Organizations continue to struggle when identifying the role of business architects and persist in misaligning them to IT departments. Tom Graves, an Enterprise Architect at Tetradian Consulting, pointed out the problems this causes and challenges architects to not accept the status quo but rather, try and improve the situation.
The CompArch Conference is a federated conference that brings together researchers and practitioners interested in Component-Based Software Development and Software Architecture. This year the event is held at the University of Colorado in the United States from June 20th to June 24th. As general chairs Ivica Cnrkovic and Judith Stafford were appointed.
In a recent report, Gartner revealed that only 9% of Enterprise Architecture (EA) endeavors are done in partnership with the business side of an organization. While the percentage of collaborative projects is expected to increase to 30% by 2016, to some this is still an alarmingly low level of involvement by EA teams who run the risk of being bypassed when business groups make technical decisions.
In the wake of recent articles arguing that too much details in EA are futile, Ian, a Cloud Architect at Fujitsu, is wondering if better business architecture abstractions wouldn't be the key to successful Enterprise Architecture.
A new developerWorks article by Jens Andexer and Willem Bekker describes business implications of SOA, stressing both its advantages and drawbacks.
Justin Cormack sparks a discussion about the adoption of RESTful architectures in the enterprise or the lack thereof with his post.
Industry analyst Neil Ward-Dutton, writes that the combination of Business Process Management (BPM) and Service-Oriented Architecture (SOA) is seen as technically complementary. There are different views on how the two concepts play together, however, the author maintains that there is enough synergy between them to increase business value.
In a series of posts, following his participation in EAC 2009, Richard Veryard discusses the role and value of Enterprise Architecture.
One of the prerequisites for successful SOA implementation is an understanding of the business problem that will be solved and building a business case for the implementation.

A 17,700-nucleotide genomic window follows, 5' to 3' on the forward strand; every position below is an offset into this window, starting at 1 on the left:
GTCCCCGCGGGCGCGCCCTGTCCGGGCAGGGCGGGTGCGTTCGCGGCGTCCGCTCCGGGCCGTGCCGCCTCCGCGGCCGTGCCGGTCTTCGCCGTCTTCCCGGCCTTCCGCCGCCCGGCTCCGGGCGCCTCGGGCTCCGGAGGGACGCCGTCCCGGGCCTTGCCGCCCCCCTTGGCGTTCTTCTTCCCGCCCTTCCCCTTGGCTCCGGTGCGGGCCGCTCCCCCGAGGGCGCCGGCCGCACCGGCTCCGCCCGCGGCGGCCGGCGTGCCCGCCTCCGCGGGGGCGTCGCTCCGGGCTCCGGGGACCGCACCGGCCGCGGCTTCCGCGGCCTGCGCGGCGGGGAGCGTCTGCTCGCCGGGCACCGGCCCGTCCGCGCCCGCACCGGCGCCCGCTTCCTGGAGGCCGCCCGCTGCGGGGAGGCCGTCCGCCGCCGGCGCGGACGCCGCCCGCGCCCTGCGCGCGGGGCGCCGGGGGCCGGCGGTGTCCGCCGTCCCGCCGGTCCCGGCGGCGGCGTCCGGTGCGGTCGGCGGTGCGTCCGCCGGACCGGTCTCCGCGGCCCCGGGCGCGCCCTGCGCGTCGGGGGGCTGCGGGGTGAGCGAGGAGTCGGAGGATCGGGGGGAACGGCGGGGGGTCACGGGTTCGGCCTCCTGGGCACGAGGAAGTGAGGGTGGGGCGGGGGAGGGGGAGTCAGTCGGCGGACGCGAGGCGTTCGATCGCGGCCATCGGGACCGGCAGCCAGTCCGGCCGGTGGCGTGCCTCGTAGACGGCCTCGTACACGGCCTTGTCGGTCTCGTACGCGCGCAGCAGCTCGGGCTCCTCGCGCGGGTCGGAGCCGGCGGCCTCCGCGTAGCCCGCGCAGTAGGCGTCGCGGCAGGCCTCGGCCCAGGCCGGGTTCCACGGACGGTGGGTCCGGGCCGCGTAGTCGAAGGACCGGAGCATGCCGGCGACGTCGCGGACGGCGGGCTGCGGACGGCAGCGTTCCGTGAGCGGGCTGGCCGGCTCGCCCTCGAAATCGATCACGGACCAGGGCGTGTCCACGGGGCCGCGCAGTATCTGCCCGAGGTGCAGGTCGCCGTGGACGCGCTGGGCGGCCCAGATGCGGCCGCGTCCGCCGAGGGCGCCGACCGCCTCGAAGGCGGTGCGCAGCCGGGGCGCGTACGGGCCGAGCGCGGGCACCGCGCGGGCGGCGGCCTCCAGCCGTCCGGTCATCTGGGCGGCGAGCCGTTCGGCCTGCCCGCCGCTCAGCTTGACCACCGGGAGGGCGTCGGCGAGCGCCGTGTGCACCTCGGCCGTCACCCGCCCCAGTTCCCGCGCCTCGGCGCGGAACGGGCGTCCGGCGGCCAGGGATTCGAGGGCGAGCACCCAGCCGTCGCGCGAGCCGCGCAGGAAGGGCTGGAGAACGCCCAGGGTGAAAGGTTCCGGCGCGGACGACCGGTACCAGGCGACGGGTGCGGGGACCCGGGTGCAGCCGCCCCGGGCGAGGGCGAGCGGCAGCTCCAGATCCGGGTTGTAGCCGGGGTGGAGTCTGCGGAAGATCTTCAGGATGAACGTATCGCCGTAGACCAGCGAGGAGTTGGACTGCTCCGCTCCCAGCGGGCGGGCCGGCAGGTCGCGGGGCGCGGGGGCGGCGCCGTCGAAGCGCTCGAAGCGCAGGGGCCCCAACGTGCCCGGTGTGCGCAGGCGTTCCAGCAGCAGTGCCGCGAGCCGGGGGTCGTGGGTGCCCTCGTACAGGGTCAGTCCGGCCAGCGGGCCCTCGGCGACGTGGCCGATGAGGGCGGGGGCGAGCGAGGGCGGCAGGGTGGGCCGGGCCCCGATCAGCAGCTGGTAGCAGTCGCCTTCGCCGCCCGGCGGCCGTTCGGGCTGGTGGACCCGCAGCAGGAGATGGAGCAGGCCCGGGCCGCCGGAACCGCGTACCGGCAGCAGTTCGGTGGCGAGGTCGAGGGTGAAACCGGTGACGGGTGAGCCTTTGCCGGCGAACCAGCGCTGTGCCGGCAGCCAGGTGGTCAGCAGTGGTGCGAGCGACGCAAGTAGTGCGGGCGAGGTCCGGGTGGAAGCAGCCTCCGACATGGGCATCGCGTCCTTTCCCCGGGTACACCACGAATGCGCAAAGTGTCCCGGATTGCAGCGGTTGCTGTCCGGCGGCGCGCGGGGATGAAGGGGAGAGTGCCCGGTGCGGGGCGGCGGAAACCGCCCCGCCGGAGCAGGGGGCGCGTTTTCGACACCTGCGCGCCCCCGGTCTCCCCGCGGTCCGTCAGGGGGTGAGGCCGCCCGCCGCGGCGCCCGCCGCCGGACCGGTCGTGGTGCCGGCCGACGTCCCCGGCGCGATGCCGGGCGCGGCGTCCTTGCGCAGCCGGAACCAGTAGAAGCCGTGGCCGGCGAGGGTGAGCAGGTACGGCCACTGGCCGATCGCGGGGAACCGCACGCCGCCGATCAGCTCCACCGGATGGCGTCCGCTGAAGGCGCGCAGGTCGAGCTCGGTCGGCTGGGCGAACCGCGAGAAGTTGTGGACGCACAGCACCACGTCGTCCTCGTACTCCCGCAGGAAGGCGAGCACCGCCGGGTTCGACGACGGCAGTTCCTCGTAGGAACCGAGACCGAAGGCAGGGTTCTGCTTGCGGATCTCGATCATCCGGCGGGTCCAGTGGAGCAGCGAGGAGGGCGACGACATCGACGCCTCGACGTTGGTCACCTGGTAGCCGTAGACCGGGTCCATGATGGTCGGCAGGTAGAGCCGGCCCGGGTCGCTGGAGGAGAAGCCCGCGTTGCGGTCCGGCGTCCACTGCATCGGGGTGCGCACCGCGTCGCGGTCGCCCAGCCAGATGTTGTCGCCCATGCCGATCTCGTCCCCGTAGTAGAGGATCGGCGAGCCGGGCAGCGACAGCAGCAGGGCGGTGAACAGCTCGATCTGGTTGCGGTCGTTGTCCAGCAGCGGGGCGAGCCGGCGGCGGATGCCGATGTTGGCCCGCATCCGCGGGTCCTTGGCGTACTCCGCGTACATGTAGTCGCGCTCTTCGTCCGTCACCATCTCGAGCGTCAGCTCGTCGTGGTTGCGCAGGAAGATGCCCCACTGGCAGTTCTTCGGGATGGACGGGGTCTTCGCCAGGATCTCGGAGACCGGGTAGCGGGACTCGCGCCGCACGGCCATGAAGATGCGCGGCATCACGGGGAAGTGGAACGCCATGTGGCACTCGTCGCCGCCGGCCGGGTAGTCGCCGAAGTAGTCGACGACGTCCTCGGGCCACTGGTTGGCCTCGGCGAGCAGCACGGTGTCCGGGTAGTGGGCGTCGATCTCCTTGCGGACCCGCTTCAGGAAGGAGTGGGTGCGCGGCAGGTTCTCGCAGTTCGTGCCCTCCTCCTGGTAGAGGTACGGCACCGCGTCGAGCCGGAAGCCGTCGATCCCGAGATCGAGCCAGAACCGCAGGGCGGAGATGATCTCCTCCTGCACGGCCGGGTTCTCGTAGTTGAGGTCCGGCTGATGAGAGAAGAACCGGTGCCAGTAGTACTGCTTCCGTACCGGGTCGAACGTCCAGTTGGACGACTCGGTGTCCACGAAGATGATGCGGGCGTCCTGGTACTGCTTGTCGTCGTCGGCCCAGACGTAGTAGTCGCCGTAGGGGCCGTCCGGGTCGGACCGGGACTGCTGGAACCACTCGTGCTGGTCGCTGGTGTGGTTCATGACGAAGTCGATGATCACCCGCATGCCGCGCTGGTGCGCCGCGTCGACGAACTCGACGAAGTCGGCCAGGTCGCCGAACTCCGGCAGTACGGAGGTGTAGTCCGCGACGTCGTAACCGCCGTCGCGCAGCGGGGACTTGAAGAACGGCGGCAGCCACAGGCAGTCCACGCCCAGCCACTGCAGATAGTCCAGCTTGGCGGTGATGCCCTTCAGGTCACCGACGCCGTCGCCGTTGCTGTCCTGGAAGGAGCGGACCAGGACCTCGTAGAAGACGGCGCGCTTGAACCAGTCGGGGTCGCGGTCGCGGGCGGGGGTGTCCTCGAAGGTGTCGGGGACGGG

The results of SOA case study competition, conducted by SOA Consortium and CIO magazine are showing common themes in SOA implementations. The include strengthening of business IT alliances as the main factor for implementation success and definitions of specific, confirmed by real numbers, business benefits, , as a measure of this success.
IT has consistently failed to deliver expected value time and time again. According to Ian Thomas, Industrialization (componentization, specialization) may be a solution for supporting software agility and reliability in the new business environment.
According to Clay Shirky, the success key for social software is “a brutally simple mental model [...] shared by all users”. Referring to it as Shirky’s law, Michael Nielsen analyzes why programmers often fail to obey it. His arguments as well as the discussion that has followed provide interesting insights into pitfalls that need to be avoided for building successful social applications.
AMQP came from inside of JPMorgan, thanks to John O'Hara. But his vision was bigger than just a new way to do things internally. The standard and open source technologies around it have been gaining momentum. Jeff Gould and others shed some light on where AMQP came from, who is driving it, and where it might be going.
Large centrally designed BI systems often don't meet the expectations of their end users. In this article at Cutter IT journal Scott Ambler has written about using Agile methods to help meet the user's expectations and deliver business value quickly.
While SOA was the big name in the buzzword tag cloud, BPM is quickly getting bigger and bigger. As organizations are becoming more aware of the need to tame their processes in order to get the benefits of IT investments, BPM is gaining importance and mindshare inside and outside of IT. Is one more important for your architecture?